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Islamizing the taleem ….. – 53 (Perception mechanism – some clarifications)

8 Dec

(My dialogue through email with a group on the Topic: Islamizing the Taleem and Tarbiyah of our children)

Assalamu Alaikum,

In the previous few e-mails we were discussing on March and Simon’s perception model. Onwards insha’Allah we will discuss another interesting theory presented on perception or worldview by an Islamic intellectual Dr. Alparsalan Acikgenc. He is Turkish and has been serving for over twenty years at the International Institute of Islamic Thought and Civilization (ISTAC), a part of International Islamic University Malaysia.

In his book Islamic Science – Towards a Definition Dr. Alparsalan has contributed to the issue of what worldview is, how is it developed and its significance?

Here I will like to elaborate a little on the close concepts of Perception, Paradigm, Worldview, amal e Idrak and thought structure. We can place Paradigm and Worldview  together to mean the map that we have developed in our minds about this life and the world around. Thought structure, amal e idrak and perception are the result of this map in our minds. This is the more active faculty which makes us first judge and then deal with any scenario or event taking place in the environment. But when I talk of perception I include the Paradigm and worldview within this perceptional process.

One important thing to realize is that our perception is the result of our paradigm and worldview and in turn these two are continuously affected by the variation in our perceptions. For example some event takes place in front of us, we will make a judgment as per our present paradigm and then react. Our reacting will result in some effects or some happening/s. This new experience will be registered back in our mind map, paradigm, or worldview. Depending upon this result that we have experienced, as compared with that of our previous experiences about such situation, our perception will either be reinforced, or, will be  altered if the result was not as per our expectations, or was a new  experience. As such both the faculties, the paradigm (worldview) and the perception (amal e idrak) very heavily influence each other. But I feel that perception, if not wrongly understood, seem more suitable to be used to deal with the effects of education. For a clearer understanding I very frequently use other terms with perception, so that the audience does not misunderstand by taking the narrower definition of perception, as I every now and then experience.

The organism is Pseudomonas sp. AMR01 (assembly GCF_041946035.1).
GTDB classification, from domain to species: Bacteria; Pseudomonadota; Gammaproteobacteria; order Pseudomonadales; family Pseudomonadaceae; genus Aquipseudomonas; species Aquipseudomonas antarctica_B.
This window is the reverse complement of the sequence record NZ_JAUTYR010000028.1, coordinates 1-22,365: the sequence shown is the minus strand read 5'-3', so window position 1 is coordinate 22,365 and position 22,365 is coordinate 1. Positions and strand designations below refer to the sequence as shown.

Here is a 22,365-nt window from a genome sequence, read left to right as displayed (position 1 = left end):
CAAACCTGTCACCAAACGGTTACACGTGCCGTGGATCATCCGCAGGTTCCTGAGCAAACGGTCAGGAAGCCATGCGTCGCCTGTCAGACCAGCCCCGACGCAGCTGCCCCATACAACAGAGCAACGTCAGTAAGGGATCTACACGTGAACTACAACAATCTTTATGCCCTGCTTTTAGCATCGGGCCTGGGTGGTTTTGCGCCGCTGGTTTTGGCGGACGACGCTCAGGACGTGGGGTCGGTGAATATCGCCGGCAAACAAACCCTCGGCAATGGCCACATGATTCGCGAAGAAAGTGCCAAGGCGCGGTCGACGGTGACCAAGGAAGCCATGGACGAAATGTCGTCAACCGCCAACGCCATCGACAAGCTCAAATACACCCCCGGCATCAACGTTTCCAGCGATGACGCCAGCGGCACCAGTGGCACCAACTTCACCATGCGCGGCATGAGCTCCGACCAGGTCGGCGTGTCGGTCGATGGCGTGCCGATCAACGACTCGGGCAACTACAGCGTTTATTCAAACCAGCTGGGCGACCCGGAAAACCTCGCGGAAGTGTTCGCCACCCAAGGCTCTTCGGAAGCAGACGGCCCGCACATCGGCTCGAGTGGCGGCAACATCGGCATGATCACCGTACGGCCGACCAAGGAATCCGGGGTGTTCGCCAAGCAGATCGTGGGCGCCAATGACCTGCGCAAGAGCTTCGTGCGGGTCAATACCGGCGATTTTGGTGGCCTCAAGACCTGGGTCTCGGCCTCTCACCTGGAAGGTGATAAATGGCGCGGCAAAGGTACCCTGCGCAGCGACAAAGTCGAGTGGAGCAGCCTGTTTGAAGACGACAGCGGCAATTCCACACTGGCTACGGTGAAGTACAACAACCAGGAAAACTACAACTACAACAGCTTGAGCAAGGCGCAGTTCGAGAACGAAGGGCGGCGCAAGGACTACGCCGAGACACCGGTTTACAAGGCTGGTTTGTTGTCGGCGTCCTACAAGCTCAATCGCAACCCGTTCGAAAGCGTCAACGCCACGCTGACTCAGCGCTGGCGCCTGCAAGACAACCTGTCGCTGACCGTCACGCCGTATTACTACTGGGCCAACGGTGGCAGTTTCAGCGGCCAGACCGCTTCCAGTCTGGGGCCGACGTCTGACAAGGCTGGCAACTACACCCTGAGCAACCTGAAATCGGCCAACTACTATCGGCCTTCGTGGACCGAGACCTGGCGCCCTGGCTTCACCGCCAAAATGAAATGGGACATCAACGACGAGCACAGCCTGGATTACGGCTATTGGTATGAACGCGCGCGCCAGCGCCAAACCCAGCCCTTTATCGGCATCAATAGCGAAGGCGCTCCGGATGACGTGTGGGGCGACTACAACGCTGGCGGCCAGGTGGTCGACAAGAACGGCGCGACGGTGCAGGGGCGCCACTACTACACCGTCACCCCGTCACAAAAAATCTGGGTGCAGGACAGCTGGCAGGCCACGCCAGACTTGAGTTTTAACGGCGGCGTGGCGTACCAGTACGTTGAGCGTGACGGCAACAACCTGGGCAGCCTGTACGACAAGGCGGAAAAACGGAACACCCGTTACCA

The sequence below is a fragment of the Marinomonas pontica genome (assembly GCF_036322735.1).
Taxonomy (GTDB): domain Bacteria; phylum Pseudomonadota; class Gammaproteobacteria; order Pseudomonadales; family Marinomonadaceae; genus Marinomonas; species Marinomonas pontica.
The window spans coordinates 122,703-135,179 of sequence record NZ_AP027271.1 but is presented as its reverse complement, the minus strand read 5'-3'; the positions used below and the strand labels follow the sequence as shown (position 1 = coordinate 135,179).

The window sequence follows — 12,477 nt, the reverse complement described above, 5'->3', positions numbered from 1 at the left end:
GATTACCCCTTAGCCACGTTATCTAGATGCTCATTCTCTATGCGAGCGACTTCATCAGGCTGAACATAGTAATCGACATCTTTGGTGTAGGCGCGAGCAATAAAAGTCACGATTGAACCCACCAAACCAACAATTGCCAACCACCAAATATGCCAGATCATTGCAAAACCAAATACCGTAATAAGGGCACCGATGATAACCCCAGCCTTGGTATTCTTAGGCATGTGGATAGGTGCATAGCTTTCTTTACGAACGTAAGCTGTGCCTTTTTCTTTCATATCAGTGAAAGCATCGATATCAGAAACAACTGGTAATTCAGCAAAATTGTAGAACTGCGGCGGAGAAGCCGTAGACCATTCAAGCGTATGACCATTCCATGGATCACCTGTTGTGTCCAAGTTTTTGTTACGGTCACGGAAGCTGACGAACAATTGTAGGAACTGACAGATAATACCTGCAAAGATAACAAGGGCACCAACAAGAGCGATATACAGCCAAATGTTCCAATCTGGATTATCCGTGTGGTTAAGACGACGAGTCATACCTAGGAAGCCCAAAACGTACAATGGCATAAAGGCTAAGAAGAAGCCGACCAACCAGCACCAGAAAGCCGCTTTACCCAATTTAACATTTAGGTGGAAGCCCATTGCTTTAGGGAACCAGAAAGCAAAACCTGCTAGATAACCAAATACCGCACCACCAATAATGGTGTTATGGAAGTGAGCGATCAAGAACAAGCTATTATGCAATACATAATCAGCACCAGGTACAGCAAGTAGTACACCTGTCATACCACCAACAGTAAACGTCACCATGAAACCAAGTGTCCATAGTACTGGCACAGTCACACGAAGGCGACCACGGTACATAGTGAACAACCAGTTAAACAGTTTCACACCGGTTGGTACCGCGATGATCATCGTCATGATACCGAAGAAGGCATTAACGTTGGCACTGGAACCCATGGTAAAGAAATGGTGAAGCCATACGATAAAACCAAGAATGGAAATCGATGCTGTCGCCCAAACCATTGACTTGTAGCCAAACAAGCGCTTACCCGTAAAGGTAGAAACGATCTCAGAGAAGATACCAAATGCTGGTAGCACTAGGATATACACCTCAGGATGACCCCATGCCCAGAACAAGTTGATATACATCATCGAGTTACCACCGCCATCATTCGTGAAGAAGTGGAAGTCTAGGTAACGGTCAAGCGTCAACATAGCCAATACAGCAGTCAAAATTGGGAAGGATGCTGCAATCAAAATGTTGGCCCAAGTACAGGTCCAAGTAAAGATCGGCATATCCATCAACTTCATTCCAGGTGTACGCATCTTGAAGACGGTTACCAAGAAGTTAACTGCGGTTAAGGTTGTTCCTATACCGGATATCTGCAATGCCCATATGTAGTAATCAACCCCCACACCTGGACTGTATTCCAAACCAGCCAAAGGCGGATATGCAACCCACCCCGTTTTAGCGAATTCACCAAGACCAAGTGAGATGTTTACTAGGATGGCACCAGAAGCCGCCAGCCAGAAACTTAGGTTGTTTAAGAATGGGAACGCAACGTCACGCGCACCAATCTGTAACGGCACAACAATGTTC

Before I take up Dr. Alparsalan Acikgenc’s worldview theory I feel to further elaborate what perception effects upon. Here I will like to ask audience a question: What dimension are we living in at present? Is it western or Islamic? How has this dimension developed? I am sure many of you will agree that presently we are living in the Western dimension, and look at world from western perspective. Is it not true that when we hear or read a western intellectual talk on Islam we feel fascinated and impressed. I have seen many among us reading about Islamic scholars from the books written in the west by non-Muslims. Many of our predecessors applied a lot of efforts to prove that Islam is what west was talking about, or endeavoring for. Does Islam and west live or see from the same dimension? One believes in an active Creator and the other denies same. One prepares human beings for Aakhira and the other for this world alone. How can the two be in the same dimension? This has to be realized and realized well. It is here the role of perception, or world view comes. 

I try again and again to expound the importance of perception. For a wrong perception will definitely lead us on a different trail than what our creator wants us to proceed on for success in this dunya and a’akhira. But we live in the world of dreams, don’t we? It is because of mismatch between the education that we follow and the ends that we want to reach.

I keep the introduction to Dr. Alparsalan Acikgenc’s theory of Worldview for my next e-mail insha’Allah, fearing the size and the resulting complaint from sisters.

Truly,
Br. Abid.

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